It's great to know Mark reads replies!
Minnesota has a rescue group: SAFE HANDS ANIMAL RESCUE. Through this organization I was able to adopt Cricket, an abused 17 pound, 1-2 year old female terrier mix rescued from a high-kill shelter in Kentucky. I have had her for one year now. In all this time, she still is very frightened of many things, but she is gradually coming around. She is black with brown markings on her face and legs, much like a dachshund.
She knows her name, but still does not come to me when called. She loves going for walks and riding in the car. Sudden and loud noises startle her amazingly. She has run away several times, when frightened, but gratefully, I have always been able to find her where she was hiding.
Over the 4th of July I was visiting my sister in Wisconsin with Cricket. Not surprisingly, fireworks, thunder and lightning are among the things which frighten her the most.
At 11 p.m. on Saturday the 5th, Cricket slipped out of her collar in my sister's unfenced back yard during her last outside visit for the day. Something had startled her. My sister kept her in sight, while I got the car to help get her back.
In her fear, she ran further away from us than we had ever walked. She went up a driveway between two houses and disappeared!!
Because of her personality and fears and dark color, I said to my sister right then that if I never saw her again, I just hoped that someone would give her a loving home. We made all the important calls and put up signs, as well as driving around looking the next day, but we had no luck. (She is microchipped and I called to let them know she was in Madison, if found.)
I had been reading RESCUING SPRITE, and that night, after doing some crying and feeling so sad and helpless, I decided to read more in the book. The section I was reading told about Mark's friendship with Rush Limbaugh--and his kindness and sensitivity in regard to Mark's dread of losing Sprite. It seemed like synchronicity that I found myself reading that part of the book just then. It gave me comfort in knowing how much Cricket and I had shared in the time we had had together, even if I would never see her again.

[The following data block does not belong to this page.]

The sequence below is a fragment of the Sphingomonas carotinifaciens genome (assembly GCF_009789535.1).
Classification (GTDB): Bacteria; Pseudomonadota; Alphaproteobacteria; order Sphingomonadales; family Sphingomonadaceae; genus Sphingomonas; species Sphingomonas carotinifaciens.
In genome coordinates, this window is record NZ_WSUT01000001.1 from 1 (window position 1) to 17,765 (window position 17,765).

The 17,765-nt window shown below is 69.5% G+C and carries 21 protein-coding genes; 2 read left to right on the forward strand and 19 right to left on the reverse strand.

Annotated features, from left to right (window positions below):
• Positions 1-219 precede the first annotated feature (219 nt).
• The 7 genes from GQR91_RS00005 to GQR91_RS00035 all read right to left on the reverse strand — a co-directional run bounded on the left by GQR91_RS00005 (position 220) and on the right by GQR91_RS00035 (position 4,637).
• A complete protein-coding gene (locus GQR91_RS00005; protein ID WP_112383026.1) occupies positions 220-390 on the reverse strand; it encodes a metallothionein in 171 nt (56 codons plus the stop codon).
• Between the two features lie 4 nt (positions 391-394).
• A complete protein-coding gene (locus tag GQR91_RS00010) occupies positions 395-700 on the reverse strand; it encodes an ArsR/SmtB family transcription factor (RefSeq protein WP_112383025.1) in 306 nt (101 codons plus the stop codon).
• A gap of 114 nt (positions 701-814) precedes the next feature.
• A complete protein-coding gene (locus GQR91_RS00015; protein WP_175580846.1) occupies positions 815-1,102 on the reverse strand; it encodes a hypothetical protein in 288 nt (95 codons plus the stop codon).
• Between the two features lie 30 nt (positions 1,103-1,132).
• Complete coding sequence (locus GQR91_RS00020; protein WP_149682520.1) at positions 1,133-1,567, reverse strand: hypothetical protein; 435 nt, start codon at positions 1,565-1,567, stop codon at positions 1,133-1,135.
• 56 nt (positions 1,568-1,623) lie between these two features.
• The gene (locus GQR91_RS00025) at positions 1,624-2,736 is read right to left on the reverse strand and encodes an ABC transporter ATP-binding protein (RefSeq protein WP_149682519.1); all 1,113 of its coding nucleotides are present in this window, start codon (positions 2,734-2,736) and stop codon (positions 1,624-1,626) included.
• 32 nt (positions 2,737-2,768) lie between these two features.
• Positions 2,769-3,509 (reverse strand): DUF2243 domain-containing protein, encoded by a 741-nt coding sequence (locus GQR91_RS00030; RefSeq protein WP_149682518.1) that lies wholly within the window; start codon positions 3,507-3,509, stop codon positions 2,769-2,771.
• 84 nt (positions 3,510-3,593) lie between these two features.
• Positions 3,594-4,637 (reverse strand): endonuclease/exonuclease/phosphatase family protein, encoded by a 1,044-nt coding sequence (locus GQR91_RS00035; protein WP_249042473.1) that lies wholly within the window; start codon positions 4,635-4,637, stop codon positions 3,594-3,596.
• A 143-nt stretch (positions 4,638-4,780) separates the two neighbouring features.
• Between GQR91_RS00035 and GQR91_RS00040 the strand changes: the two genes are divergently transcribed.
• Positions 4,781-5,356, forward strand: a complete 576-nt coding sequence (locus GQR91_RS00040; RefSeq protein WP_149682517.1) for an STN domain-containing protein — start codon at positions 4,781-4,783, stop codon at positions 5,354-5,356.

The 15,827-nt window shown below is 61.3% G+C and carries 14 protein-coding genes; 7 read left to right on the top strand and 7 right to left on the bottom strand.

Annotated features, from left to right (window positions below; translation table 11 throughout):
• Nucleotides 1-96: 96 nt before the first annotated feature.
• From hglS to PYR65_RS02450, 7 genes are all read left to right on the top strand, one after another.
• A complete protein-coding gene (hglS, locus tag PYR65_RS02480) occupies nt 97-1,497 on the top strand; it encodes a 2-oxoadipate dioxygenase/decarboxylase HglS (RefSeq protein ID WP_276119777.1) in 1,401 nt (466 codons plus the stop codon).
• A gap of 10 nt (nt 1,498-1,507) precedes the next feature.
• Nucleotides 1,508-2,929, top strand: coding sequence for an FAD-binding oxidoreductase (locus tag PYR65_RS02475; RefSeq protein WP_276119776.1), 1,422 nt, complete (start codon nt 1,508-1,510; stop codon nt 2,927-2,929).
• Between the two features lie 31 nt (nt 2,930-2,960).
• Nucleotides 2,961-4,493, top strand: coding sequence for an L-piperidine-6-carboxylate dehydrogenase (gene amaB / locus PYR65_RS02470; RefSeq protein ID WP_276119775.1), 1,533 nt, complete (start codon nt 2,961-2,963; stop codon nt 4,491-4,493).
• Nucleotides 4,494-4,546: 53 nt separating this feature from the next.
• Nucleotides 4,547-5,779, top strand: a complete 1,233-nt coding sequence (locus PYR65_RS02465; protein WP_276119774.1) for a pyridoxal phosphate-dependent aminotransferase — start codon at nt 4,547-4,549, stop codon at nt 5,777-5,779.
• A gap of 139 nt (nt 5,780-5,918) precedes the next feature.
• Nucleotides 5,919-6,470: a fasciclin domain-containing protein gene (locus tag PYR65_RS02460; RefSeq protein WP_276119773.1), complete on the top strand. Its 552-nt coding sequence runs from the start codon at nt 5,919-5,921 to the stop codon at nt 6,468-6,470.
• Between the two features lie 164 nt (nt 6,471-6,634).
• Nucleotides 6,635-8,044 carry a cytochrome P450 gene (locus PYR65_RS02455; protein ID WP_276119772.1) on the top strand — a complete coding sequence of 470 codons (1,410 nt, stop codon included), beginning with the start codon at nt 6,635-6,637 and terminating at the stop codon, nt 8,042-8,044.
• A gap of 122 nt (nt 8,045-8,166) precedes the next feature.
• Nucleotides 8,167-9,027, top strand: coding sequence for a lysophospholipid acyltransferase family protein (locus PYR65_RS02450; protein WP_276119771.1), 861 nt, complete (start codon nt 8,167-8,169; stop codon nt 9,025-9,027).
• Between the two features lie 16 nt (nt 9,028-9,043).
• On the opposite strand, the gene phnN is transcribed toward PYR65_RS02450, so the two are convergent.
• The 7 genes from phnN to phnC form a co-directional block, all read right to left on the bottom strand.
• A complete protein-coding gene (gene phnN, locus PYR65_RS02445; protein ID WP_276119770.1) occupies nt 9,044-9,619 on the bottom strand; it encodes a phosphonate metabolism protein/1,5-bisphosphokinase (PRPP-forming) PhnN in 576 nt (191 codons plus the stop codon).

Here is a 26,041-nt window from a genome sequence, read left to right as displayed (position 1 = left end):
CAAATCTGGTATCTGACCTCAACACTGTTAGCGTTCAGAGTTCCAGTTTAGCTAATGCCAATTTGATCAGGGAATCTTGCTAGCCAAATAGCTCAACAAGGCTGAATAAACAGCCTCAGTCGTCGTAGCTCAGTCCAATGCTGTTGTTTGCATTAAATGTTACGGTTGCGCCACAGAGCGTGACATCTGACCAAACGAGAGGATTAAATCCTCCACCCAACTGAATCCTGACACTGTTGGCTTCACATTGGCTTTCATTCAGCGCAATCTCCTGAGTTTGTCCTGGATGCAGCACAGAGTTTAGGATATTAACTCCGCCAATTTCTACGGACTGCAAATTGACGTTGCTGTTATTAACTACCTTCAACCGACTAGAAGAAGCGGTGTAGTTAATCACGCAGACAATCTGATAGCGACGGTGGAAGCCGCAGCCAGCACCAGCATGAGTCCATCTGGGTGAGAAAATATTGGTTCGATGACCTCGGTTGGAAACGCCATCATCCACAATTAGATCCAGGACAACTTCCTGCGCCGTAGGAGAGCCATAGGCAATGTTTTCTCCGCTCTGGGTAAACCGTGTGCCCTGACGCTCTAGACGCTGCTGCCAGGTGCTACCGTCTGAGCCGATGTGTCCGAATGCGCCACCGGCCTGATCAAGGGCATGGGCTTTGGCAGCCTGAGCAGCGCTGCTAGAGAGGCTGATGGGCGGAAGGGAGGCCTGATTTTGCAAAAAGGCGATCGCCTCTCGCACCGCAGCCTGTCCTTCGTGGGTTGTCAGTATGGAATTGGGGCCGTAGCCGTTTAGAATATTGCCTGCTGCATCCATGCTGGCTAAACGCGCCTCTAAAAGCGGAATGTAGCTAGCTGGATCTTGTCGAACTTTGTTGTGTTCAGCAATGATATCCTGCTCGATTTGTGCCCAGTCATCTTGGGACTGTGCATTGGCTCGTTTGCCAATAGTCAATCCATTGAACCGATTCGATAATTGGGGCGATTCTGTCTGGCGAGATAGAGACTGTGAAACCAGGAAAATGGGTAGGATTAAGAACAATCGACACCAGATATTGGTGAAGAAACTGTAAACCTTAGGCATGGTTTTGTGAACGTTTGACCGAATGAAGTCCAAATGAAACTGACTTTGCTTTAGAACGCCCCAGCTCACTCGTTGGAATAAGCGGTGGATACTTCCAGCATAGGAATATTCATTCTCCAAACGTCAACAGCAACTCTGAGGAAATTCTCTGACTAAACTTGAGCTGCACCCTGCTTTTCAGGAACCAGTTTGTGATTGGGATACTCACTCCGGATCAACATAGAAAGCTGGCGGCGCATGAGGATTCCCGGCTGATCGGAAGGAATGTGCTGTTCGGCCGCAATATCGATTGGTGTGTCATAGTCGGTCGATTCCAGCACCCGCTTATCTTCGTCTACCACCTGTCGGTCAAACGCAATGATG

I had to head back to Minnesota Monday, without her. I was just heartsick!! By then she had been gone two nights, during one of which there were terrible storms! The next night there were more storms.
Tuesday morning I called my sister. She didn't want me to get my hopes up, but that morning Cricket was on the sidewalk in front of their house!!! She would not come close, but spent the day in the vicinity. Many neighbors had been alerted to the loss of the dog, so they were doing anything they could to help. (The Madison neighbors are amazingly animal-friendly). Cricket's fear disallowed anyone "catching" her. She is incredibly fast.
Finally, by the end of the day, using canned food and loving persuasion and patience, Cricket finally entered my sister's home. I could hardly believe my relief and joy. She seemed to be just fine, although hungry, thirsty and tired and cautious. A vet checked her over and agreed.
I was finally reunited with Cricket yesterday evening (July 21st). As I am writing this, she is sleeping happily on the couch in the livingroom with me. She has lost some weight due to her ordeal and is still skittish, but otherwise I think our lives will now be getting back to normal.
She now has a harness, to avoid the possibility of slipping her collar.
Although I would have chosen to offer my home to another needy dog, if I had not been able to find Cricket, I am so greatful to have her back with me.
Thank you, Mark Levin, for sharing your story of Sprite with us all. Also, I am so happy that you decided to add another member to your family. Griffen sounds just wonderful. Congratulations!!
As you said at the end of your wonderful book "we humans are the lucky ones."